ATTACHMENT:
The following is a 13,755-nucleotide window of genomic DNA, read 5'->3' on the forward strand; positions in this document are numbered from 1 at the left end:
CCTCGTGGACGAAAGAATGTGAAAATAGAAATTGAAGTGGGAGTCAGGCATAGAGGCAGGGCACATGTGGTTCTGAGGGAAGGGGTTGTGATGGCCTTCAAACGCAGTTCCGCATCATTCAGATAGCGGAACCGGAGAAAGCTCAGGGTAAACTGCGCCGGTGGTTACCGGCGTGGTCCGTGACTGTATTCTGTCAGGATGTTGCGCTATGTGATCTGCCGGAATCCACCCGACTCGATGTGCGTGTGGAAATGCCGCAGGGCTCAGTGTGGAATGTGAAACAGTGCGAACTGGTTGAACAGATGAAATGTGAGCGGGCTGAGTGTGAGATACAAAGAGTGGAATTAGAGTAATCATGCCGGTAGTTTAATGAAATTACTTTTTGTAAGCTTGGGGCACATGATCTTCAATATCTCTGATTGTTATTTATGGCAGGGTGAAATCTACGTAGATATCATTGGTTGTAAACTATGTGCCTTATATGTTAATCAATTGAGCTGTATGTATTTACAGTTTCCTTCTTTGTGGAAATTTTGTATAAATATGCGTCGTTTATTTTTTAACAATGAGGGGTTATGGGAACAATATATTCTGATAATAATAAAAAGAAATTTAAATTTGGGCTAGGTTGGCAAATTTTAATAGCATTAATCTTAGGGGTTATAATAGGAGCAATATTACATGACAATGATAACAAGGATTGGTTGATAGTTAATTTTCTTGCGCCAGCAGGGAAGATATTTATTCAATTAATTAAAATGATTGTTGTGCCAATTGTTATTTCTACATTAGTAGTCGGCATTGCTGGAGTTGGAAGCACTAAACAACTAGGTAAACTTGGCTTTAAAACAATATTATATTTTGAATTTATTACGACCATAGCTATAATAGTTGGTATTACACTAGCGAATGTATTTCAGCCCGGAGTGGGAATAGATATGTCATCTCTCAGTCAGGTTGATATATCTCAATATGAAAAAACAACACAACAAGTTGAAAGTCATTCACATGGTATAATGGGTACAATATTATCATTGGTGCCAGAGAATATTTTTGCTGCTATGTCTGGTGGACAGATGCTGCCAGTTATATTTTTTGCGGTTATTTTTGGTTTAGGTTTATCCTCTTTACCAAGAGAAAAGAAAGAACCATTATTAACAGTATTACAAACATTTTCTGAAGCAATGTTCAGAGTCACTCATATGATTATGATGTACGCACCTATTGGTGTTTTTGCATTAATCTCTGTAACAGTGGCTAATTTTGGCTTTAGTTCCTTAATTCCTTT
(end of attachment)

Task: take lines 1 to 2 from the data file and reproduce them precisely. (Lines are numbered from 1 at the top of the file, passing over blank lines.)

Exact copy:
The following is a 13,755-nucleotide window of genomic DNA, read 5'->3' on the forward strand; positions in this document are numbered from 1 at the left end:
CCTCGTGGACGAAAGAATGTGAAAATAGAAATTGAAGTGGGAGTCAGGCATAGAGGCAGGGCACATGTGGTTCTGAGGGAAGGGGTTGTGATGGCCTTCAAACGCAGTTCCGCATCATTCAGATAGCGGAACCGGAGAAAGCTCAGGGTAAACTGCGCCGGTGGTTACCGGCGTGGTCCGTGACTGTATTCTGTCAGGATGTTGCGCTATGTGATCTGCCGGAATCCACCCGACTCGATGTGCGTGTGGAAATGCCGCAGGGCTCAGTGTGGAATGTGAAACAGTGCGAACTGGTTGAACAGATGAAATGTGAGCGGGCTGAGTGTGAGATACAAAGAGTGGAATTAGAGTAATCATGCCGGTAGTTTAATGAAATTACTTTTTGTAAGCTTGGGGCACATGATCTTCAATATCTCTGATTGTTATTTATGGCAGGGTGAAATCTACGTAGATATCATTGGTTGTAAACTATGTGCCTTATATGTTAATCAATTGAGCTGTATGTATTTACAGTTTCCTTCTTTGTGGAAATTTTGTATAAATATGCGTCGTTTATTTTTTAACAATGAGGGGTTATGGGAACAATATATTCTGATAATAATAAAAAGAAATTTAAATTTGGGCTAGGTTGGCAAATTTTAATAGCATTAATCTTAGGGGTTATAATAGGAGCAATATTACATGACAATGATAACAAGGATTGGTTGATAGTTAATTTTCTTGCGCCAGCAGGGAAGATATTTATTCAATTAATTAAAATGATTGTTGTGCCAATTGTTATTTCTACATTAGTAGTCGGCATTGCTGGAGTTGGAAGCACTAAACAACTAGGTAAACTTGGCTTTAAAACAATATTATATTTTGAATTTATTACGACCATAGCTATAATAGTTGGTATTACACTAGCGAATGTATTTCAGCCCGGAGTGGGAATAGATATGTCATCTCTCAGTCAGGTTGATATATCTCAATATGAAAAAACAACACAACAAGTTGAAAGTCATTCACATGGTATAATGGGTACAATATTATCATTGGTGCCAGAGAATATTTTTGCTGCTATGTCTGGTGGACAGATGCTGCCAGTTATATTTTTTGCGGTTATTTTTGGTTTAGGTTTATCCTCTTTACCAAGAGAAAAGAAAGAACCATTATTAACAGTATTACAAACATTTTCTGAAGCAATGTTCAGAGTCACTCATATGATTATGATGTACGCACCTATTGGTGTTTTTGCATTAATCTCTGTAACAGTGGCTAATTTTGGCTTTAGTTCCTTAATTCCTTT